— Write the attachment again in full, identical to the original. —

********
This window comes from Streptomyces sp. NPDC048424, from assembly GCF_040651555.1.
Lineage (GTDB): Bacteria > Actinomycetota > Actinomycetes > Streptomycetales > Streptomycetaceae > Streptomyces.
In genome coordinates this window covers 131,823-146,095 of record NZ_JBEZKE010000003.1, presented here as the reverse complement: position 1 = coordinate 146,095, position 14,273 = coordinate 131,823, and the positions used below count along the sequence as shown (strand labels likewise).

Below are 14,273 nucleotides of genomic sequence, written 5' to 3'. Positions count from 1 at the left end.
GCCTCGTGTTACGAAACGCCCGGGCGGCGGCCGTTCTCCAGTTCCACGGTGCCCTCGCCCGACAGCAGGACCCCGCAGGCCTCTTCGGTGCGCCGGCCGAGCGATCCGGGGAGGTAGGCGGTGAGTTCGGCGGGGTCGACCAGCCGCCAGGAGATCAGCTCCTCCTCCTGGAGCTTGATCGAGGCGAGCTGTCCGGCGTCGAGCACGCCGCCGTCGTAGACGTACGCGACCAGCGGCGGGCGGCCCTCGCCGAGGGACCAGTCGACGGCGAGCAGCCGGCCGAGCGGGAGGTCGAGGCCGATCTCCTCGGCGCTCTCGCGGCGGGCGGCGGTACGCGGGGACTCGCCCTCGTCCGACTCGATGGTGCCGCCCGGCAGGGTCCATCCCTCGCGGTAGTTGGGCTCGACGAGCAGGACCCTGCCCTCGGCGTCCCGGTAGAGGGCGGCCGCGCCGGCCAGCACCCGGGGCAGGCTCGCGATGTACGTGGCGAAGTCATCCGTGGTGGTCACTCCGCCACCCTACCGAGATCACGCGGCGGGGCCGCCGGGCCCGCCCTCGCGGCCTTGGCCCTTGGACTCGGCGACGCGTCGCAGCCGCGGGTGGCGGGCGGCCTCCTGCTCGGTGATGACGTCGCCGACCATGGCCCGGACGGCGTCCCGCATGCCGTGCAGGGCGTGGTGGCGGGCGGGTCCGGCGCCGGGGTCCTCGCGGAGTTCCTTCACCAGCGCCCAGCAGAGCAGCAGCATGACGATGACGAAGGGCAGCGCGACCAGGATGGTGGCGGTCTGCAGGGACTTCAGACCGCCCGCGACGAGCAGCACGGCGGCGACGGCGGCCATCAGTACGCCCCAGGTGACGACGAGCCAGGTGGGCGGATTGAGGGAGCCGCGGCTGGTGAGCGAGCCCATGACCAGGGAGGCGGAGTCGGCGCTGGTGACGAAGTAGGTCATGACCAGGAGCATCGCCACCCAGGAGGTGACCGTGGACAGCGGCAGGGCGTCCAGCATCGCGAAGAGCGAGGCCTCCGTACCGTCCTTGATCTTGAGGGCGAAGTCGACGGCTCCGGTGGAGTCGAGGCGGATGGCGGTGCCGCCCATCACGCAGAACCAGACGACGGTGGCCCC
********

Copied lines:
This window comes from Streptomyces sp. NPDC048424, from assembly GCF_040651555.1.
Lineage (GTDB): Bacteria > Actinomycetota > Actinomycetes > Streptomycetales > Streptomycetaceae > Streptomyces.
In genome coordinates this window covers 131,823-146,095 of record NZ_JBEZKE010000003.1, presented here as the reverse complement: position 1 = coordinate 146,095, position 14,273 = coordinate 131,823, and the positions used below count along the sequence as shown (strand labels likewise).

Below are 14,273 nucleotides of genomic sequence, written 5' to 3'. Positions count from 1 at the left end.
GCCTCGTGTTACGAAACGCCCGGGCGGCGGCCGTTCTCCAGTTCCACGGTGCCCTCGCCCGACAGCAGGACCCCGCAGGCCTCTTCGGTGCGCCGGCCGAGCGATCCGGGGAGGTAGGCGGTGAGTTCGGCGGGGTCGACCAGCCGCCAGGAGATCAGCTCCTCCTCCTGGAGCTTGATCGAGGCGAGCTGTCCGGCGTCGAGCACGCCGCCGTCGTAGACGTACGCGACCAGCGGCGGGCGGCCCTCGCCGAGGGACCAGTCGACGGCGAGCAGCCGGCCGAGCGGGAGGTCGAGGCCGATCTCCTCGGCGCTCTCGCGGCGGGCGGCGGTACGCGGGGACTCGCCCTCGTCCGACTCGATGGTGCCGCCCGGCAGGGTCCATCCCTCGCGGTAGTTGGGCTCGACGAGCAGGACCCTGCCCTCGGCGTCCCGGTAGAGGGCGGCCGCGCCGGCCAGCACCCGGGGCAGGCTCGCGATGTACGTGGCGAAGTCATCCGTGGTGGTCACTCCGCCACCCTACCGAGATCACGCGGCGGGGCCGCCGGGCCCGCCCTCGCGGCCTTGGCCCTTGGACTCGGCGACGCGTCGCAGCCGCGGGTGGCGGGCGGCCTCCTGCTCGGTGATGACGTCGCCGACCATGGCCCGGACGGCGTCCCGCATGCCGTGCAGGGCGTGGTGGCGGGCGGGTCCGGCGCCGGGGTCCTCGCGGAGTTCCTTCACCAGCGCCCAGCAGAGCAGCAGCATGACGATGACGAAGGGCAGCGCGACCAGGATGGTGGCGGTCTGCAGGGACTTCAGACCGCCCGCGACGAGCAGCACGGCGGCGACGGCGGCCATCAGTACGCCCCAGGTGACGACGAGCCAGGTGGGCGGATTGAGGGAGCCGCGGCTGGTGAGCGAGCCCATGACCAGGGAGGCGGAGTCGGCGCTGGTGACGAAGTAGGTCATGACCAGGAGCATCGCCACCCAGGAGGTGACCGTGGACAGCGGCAGGGCGTCCAGCATCGCGAAGAGCGAGGCCTCCGTACCGTCCTTGATCTTGAGGGCGAAGTCGACGGCTCCGGTGGAGTCGAGGCGGATGGCGGTGCCGCCCATCACGCAGAACCAGACGACGGTGGCCCC